- Criminal law
- Case summary
Appeal against the sentences imposed on the 15th of September 2018, by the Supreme Court on their pleading guilty to the two separate charges that were levelled against them, namely the charge of trafficking heroin having a total weight of 19.3 grams with a pure heroin content of in 12.35 grams as against the 1st Appellant, and as against the 2nd Appellant, obstruction of Justice
IN THE SEYCHELLES COURT OF APPEAL
[Coram: A. Fernando (President), F. Robinson (J.A) , L. Tibatemwa-Ekirikubinza (J.A)]
Criminal Appeal SCA 05/2019
(Appeal from Supreme Court Decision CO 02/2018)
Chantal Valery Moustache
Heard: 03 August 2020
Counsel: Mr. C. Andre for the Appellants
Ms. L. Rongmei for the Respondent
Delivered: 21 August 2020
The 1st and 2nd Appellants have appealed against the sentences imposed on them on the 15th of September 2018, by the Supreme Court on their pleading guilty to the two separate charges that were levelled against them, namely the charge of trafficking heroin having a total weight of 19.3 grams with a pure heroin content of in 12.35 grams as against the 1st Appellant, and as against the 2nd Appellant, obstruction of Justice, namely, obstructing Anti-Narcotics Bureau officers in the exercise of their powers and functions under the Misuse of Drugs Act.
The 1st Appellant had been sentenced to a period of 4 years’ imprisonment with the time he had spent on remand deducted and the 2nd Appellant had been sentenced to a period of 4 months imprisonment suspended for a year and to pay a fine of SR 25,000/- and in default to 4 months’ imprisonment. The fine had been ordered to be paid by the 15th of February 2019. On an application made to the Supreme Court by the Appellant, payment of the fine had been stayed until the disposal of the appeal. There had been no application in respect of the prison sentence that was suspended.
The Appellants in their sole ground of appeal had stated that “The learned Judge erred in law in passing sentence on both Appellants as he did not follow previous cases in the Supreme Court where accused had been charged with like offences.”, and by way of relief had prayed for a reduction of the sentences and “That the sentence of fine imposed on the 2nd Appellant as well as a suspended sentence is manifestly excessive and harsh given that she has pleaded guilty.” Since the suspended sentence of 4 months had now elapsed it will be only of academic interest to look into that matter and there was no request from the Appellant to do so at the hearing of the appeal.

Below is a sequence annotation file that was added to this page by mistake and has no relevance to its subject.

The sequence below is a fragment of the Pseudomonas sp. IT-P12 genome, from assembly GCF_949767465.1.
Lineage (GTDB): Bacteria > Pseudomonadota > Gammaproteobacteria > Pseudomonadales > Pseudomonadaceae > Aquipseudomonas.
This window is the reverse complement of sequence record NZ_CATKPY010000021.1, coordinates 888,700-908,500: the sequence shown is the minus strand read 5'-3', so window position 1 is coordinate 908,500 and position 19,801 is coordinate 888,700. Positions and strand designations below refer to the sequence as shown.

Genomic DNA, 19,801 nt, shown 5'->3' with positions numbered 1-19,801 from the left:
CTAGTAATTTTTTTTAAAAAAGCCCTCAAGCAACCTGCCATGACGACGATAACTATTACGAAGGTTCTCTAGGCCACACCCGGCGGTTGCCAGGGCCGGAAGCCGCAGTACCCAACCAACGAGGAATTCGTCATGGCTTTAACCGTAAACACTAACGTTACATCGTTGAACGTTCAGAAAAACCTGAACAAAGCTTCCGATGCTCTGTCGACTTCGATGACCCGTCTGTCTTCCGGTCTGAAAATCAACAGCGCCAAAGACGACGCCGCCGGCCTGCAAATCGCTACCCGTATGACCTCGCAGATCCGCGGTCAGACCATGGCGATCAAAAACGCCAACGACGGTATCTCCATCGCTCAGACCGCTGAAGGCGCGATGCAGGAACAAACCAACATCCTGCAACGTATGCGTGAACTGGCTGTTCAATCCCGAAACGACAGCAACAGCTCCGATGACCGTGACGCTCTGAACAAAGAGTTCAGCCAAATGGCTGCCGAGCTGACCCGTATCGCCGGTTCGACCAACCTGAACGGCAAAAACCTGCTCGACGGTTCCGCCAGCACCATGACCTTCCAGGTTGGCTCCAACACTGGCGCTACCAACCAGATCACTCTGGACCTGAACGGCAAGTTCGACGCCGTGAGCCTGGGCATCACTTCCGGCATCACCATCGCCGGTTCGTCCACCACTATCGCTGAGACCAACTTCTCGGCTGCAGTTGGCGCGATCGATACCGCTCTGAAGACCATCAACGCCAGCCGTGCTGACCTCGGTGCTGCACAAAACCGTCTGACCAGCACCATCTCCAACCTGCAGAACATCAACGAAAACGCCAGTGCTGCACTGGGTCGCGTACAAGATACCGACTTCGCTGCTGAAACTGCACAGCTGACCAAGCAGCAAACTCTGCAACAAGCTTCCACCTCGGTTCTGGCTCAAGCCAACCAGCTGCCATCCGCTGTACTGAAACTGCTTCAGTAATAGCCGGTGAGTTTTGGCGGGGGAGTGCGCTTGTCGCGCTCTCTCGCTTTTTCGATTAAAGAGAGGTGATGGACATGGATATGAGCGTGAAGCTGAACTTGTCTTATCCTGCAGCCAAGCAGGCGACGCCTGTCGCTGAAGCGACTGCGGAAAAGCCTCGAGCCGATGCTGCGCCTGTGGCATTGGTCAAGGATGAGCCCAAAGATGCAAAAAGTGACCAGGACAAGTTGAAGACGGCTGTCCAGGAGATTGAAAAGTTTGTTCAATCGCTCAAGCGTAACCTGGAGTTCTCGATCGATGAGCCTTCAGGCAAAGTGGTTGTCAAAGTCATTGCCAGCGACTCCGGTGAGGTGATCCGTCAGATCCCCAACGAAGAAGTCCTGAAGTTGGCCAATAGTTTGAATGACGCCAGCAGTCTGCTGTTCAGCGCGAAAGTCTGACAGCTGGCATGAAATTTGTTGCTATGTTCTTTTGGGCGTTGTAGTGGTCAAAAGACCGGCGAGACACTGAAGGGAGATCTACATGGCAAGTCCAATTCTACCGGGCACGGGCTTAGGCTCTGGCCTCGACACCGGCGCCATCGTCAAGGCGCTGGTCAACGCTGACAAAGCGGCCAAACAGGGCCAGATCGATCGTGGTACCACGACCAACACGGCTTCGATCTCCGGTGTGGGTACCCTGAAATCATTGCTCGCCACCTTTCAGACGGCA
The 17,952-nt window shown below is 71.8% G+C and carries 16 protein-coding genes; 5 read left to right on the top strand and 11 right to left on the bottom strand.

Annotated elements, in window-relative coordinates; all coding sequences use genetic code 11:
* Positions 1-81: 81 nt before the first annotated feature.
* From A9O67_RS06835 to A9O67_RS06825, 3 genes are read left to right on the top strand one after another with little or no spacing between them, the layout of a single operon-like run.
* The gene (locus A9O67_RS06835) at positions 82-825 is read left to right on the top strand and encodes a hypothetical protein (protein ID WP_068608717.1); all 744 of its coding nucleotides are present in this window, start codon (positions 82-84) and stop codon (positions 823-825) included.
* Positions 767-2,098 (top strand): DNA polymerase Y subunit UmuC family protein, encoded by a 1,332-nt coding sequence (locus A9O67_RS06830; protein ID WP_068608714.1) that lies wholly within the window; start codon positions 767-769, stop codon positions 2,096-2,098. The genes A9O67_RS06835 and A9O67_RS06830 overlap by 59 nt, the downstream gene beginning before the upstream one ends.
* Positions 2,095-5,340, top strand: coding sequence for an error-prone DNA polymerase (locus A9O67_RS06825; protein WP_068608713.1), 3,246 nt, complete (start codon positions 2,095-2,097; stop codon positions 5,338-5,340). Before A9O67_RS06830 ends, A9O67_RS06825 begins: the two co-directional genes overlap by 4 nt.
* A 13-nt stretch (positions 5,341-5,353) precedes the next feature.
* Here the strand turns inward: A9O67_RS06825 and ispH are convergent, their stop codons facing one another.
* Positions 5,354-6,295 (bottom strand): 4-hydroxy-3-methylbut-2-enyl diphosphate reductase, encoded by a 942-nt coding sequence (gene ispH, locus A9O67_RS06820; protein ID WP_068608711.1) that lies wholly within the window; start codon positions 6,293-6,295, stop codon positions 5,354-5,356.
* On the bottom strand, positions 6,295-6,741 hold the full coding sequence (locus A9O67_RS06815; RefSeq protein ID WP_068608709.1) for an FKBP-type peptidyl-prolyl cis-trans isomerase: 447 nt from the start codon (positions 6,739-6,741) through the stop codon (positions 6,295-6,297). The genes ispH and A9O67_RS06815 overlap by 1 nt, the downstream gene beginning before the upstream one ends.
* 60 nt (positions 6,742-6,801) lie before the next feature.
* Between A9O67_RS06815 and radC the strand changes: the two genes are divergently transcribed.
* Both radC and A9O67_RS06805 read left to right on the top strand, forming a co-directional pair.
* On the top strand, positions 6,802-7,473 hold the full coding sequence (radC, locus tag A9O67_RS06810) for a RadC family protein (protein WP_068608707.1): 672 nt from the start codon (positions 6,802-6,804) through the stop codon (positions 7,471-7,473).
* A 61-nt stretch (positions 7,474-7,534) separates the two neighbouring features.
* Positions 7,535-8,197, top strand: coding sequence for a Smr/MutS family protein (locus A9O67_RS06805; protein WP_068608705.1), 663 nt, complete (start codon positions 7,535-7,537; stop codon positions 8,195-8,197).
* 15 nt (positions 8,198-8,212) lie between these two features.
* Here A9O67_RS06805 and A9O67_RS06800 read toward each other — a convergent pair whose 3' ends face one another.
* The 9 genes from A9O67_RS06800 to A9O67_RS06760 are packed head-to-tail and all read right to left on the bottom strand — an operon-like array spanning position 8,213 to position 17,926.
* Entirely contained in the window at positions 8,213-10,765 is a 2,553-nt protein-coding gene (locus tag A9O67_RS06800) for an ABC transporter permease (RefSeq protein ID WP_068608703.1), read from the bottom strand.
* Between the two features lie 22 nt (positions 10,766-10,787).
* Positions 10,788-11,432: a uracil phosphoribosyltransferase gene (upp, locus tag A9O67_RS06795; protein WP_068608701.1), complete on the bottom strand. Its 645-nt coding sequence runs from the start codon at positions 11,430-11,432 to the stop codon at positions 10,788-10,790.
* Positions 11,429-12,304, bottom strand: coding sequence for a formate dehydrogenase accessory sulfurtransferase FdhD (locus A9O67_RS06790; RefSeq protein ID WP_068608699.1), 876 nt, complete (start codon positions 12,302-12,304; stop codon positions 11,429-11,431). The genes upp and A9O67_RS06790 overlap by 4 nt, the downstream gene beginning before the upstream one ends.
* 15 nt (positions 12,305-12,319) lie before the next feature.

Both Appellants, who are husband and wife, were arrested in a bedroom occupied by them and the drugs had been seized from the same bedroom in the possession of the 1st Appellant. According to the evidence that was partly led in this case, where the Appellants had subsequently pleaded guilty to the Amended Charges that were preferred against them, the ANB Officers on visiting the house where the Appellants lived, had with the permission of the owner of the house, who was the father of the 2nd Appellant, gone up to the bedroom that was occupied by the Appellants. When the 2nd Appellant’s father at the request of the ANB officers knocked on the bedroom door, the 2nd Appellant had asked who it was. She had not opened the door at the first instance and only when he knocked a second time that she had opened the door. On seeing the ANB officer, the 2nd Appellant had tried to shut the door. The ANB officer had prevented her from shutting the door. She had then called out to the 1st Appellant who had been sleeping and he too had tried to shut the door behind. The 2nd Appellant had then moved away from the door. There is nothing to indicate that the 2nd Appellant knew the ANB officer, who was trying to force open the door, that the ANB officer had disclosed his identity prior to the 2nd Appellant trying to shut the door or that she was expecting anyone to knock on the door at that time.
I would first deal with the appeal of the 2nd Appellant. I find that all that she has done as borne out from the proceedings and as stated at paragraph 4 above, tried to shut the door of her bedroom in which her husband was sleeping when a stranger tried to force open the door. In view of that I am of the view that the imposition of a fine was not warranted and I therefore quash the sentence in relation to the payment of the fine.
As regards the sentence of 4 years’ imprisonment imposed on the 1st Appellant, for trafficking in 12.35 grams of pure heroin, the Appellant has failed to show that the said sentence falls within the well-known criteria for setting aside of a sentence by an appellate court on appeal. The maximum sentence prescribed for trafficking in Class A drugs in the Misuse of Drugs Act 5 of 2016 is, life imprisonment and a fine of SCR 750,000.00 with an indicative minimum of 20 years for aggravated offence. The learned Sentencing Judge at paragraph 6 of his Sentencing Order had given credit of one third of the sentence that the court would have otherwise imposed, because of the guilty plea.
The sentence prescribed of 4 years’ imprisonment is even less than the recommended sentences under the Misuse of Drugs Act 5 of 2016 for trafficking on the basis of the presumption of Class A Drugs, namely when it is more than 10 grams and up to 50 grams the recommended sentence is, 5 to 8 years imprisonment. I also cannot find a great disparity between the sentences imposed in the other cases cited by Counsel for the Appellant when taking into consideration the facts and circumstances of the said cases, with this case. I therefore dismiss the appeal of the 1st Appellant on sentence.
I concur:. …………………. F. Robinson (J.A)
I concur:. ………………..…. L. Tibatemwa-Ekirikubinza (JA)
Signed, dated and delivered at Palais de Justice, Ile du Port on 21 August 2020